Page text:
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Rents slow in Manhattan, rise in Brooklyn

Manhattan rental rates now seem to be conforming to the laws of gravity, with its ascent slowing after a long winning streak.

Rent prices in the borough rose slightly in February, nearly marking the end to two years of increases.
According to the latest market report from Douglas Elliman, the median rental price in the borough rose by just 0.2 percent to $3,382 compared to the same month the previous year. The modest rise barely kept a 24-month long streak of growth alive.

Hal Gravzie, the executive manger of leasing at Douglas Elliman, downplayed the figures, saying that the modest gains are just the symptom of “seasonality.”

“February is really typically one of the slowest times on the leasing side… There’s always that slowdown from November through February. That’s definitely the softest part of the market,” he said.

“I think it’s really just your typical slowdown in seasonality. I don’t there’s not much more involved in it. I think price points have increased quite a bit and I think that slowdown was expected.”

The report found that the pace of rent increases have been cooling since August. Also, the small increase in rental prices resulted in concessions reaching a five-and-a-half year high. For the month, the average rental price in the borough dropped by one percent to $4,032 compared to the same period last year.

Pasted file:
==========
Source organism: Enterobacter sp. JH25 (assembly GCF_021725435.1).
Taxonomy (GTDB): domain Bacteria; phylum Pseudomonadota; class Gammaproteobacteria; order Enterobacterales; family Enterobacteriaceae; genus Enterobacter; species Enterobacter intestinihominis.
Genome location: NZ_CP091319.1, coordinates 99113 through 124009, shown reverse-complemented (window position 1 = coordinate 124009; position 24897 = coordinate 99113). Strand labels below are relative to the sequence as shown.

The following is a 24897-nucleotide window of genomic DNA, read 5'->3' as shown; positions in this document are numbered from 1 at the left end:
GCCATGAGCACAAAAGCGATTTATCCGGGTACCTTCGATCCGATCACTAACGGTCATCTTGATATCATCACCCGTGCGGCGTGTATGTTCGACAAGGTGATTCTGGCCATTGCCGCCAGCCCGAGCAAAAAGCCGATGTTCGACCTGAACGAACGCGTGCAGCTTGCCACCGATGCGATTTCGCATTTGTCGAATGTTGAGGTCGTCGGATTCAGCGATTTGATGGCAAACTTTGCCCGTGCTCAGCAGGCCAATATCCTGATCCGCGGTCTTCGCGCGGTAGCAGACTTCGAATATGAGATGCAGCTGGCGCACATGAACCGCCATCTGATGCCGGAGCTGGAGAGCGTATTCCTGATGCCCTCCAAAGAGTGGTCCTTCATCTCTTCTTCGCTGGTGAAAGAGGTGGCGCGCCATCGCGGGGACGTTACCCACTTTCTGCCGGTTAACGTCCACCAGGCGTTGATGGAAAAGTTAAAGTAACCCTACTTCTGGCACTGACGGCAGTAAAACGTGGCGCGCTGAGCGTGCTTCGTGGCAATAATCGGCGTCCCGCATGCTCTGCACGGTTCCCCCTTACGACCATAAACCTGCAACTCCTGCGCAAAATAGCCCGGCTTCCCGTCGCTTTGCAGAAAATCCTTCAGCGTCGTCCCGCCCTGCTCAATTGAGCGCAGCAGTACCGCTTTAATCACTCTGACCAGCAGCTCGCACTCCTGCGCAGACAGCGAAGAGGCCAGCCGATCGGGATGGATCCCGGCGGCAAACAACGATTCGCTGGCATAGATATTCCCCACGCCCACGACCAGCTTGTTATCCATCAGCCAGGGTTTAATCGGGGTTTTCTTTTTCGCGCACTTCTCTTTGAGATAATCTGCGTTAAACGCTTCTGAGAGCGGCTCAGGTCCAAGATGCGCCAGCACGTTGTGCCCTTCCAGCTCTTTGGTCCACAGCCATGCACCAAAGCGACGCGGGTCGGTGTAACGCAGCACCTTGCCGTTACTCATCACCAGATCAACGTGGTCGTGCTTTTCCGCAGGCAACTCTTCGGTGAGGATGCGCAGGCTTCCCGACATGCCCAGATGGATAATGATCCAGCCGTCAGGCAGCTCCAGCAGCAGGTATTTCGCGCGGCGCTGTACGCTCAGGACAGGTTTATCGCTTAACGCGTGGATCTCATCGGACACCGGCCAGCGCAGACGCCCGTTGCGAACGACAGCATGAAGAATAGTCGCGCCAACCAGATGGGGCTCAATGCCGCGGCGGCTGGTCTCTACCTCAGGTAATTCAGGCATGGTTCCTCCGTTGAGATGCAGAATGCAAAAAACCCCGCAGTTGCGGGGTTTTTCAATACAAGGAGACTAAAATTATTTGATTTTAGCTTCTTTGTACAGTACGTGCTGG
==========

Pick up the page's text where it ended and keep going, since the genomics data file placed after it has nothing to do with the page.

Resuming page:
Also, units spent an average of 56 days on the market. The figure represents a 14.3 percent jump from the same period a year ago.

The rental rates in the outer boroughs mostly moved in the opposite direction of Manhattan prices. In Brooklyn, the median rental price rose 7.3 percent to $2,787 compared to the same month last year.

However, that figure represents a 0.6 percent drop from the previous month. Meanwhile, Queens posted a 6.8 percent in median rental price to $2,954.

In spite of the microscopic rise in Manhattan rates, Gravzie expects “things to really pick up” over the next 30 days.

“At the levels that we saw a couple of years ago, maybe not. But I don’t think it’s going to continue going down,” he said

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